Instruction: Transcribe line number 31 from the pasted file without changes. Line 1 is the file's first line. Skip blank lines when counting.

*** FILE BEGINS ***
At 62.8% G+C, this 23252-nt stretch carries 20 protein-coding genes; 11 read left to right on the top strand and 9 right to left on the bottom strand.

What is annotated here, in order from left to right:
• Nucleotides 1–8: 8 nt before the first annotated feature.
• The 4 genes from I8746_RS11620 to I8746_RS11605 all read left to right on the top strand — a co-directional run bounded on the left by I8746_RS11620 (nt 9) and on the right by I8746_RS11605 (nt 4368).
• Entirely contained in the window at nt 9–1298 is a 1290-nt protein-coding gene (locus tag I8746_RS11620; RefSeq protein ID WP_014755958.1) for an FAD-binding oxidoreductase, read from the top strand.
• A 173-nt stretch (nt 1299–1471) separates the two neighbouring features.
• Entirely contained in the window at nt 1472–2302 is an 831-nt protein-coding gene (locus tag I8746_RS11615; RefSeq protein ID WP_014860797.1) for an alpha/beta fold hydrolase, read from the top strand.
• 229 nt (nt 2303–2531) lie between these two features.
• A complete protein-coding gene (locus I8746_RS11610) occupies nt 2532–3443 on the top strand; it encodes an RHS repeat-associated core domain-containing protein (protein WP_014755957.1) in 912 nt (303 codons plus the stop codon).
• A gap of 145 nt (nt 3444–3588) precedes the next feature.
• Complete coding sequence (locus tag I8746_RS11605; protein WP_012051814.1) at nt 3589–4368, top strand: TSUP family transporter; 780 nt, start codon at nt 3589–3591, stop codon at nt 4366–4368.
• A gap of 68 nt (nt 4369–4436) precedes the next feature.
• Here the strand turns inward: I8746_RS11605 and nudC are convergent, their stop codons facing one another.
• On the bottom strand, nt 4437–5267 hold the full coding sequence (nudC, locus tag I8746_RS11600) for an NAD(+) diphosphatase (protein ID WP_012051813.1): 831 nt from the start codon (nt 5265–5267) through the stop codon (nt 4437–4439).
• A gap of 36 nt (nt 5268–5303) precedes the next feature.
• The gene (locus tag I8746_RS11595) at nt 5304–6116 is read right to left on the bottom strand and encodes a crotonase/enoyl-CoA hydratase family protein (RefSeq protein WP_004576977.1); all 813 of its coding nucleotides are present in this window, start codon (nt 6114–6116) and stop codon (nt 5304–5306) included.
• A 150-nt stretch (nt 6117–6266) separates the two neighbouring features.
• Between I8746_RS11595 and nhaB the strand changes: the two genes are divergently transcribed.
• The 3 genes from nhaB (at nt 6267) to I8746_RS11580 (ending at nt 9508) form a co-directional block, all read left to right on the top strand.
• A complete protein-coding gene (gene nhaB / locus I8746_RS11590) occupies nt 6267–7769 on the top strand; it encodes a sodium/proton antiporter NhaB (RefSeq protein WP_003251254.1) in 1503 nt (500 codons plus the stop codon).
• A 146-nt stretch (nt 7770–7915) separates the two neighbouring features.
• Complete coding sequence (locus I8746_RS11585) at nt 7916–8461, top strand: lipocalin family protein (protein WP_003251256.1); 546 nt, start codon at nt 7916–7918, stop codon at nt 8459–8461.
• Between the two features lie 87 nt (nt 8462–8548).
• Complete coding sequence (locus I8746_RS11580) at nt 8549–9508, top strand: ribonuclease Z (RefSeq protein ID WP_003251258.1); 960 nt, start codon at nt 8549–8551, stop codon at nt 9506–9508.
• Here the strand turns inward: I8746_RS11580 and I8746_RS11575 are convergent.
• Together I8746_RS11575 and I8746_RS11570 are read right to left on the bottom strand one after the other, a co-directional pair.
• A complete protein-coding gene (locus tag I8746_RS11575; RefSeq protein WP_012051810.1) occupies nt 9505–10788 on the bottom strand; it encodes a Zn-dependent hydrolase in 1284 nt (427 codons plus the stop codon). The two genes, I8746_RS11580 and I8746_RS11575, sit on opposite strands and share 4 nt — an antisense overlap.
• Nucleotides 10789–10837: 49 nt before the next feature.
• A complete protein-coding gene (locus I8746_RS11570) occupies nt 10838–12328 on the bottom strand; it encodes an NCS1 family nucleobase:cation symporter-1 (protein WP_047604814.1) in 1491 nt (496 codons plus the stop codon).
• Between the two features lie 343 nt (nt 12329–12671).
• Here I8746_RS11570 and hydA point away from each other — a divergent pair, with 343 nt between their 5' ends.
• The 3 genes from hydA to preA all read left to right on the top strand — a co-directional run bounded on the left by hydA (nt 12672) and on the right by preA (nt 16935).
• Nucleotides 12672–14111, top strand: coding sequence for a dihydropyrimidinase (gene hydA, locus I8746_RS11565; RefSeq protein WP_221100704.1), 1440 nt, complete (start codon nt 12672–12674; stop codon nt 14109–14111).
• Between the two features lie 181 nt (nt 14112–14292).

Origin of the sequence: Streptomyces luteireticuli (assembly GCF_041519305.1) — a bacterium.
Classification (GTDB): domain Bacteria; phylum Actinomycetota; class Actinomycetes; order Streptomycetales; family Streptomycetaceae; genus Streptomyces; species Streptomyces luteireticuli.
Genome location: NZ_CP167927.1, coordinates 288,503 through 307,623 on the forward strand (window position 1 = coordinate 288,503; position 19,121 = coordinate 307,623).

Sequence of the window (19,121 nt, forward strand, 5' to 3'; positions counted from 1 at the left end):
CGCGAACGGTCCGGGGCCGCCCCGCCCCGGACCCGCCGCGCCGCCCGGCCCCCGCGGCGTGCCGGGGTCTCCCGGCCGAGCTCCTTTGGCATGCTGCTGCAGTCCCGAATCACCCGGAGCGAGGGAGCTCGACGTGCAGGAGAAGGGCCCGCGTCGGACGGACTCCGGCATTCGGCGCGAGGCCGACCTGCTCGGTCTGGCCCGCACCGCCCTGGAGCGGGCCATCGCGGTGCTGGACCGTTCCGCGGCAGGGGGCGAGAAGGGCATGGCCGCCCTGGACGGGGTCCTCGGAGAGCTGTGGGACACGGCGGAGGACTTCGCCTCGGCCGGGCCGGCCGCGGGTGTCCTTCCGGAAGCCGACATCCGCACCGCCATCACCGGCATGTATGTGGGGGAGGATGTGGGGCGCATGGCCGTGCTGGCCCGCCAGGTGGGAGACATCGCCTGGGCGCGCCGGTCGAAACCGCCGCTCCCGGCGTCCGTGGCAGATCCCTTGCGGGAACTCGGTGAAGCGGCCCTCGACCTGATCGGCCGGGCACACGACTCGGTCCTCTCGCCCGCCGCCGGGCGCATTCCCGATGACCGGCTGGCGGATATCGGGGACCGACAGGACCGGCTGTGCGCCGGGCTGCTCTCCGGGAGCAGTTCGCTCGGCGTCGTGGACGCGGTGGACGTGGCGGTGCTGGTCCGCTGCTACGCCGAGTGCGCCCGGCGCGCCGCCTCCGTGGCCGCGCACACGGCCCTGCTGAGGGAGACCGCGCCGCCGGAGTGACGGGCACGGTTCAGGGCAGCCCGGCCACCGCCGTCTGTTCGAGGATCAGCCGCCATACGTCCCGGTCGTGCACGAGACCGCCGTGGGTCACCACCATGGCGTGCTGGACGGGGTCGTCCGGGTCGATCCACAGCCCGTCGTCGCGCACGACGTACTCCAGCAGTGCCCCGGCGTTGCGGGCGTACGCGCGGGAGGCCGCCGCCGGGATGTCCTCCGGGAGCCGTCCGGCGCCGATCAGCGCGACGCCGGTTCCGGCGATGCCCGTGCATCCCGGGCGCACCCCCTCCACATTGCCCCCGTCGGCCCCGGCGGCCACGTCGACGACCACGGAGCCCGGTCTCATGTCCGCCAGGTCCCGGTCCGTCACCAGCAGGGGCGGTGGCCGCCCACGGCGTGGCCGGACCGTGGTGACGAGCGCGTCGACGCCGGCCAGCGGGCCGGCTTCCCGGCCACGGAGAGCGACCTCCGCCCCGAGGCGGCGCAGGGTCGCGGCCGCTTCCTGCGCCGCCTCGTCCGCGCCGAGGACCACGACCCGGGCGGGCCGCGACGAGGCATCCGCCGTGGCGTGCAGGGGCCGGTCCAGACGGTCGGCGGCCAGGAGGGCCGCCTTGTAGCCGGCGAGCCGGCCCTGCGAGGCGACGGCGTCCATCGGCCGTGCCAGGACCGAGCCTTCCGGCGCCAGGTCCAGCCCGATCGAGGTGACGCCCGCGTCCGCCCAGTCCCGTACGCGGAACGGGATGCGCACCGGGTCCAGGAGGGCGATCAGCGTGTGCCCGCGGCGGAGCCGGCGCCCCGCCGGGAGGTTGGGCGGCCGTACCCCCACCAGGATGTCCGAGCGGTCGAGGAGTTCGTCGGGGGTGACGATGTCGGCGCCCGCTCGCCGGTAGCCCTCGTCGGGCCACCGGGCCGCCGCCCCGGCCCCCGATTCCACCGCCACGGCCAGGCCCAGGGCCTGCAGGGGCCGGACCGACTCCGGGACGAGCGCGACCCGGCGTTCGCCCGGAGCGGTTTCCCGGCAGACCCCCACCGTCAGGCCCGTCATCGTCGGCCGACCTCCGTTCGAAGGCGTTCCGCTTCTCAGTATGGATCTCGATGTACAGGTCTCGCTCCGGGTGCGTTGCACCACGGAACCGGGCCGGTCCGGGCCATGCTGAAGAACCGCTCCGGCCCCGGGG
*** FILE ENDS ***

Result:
• Here I8746_RS11570 and hydA point away from each other — a divergent pair, with 343 nt between their 5' ends.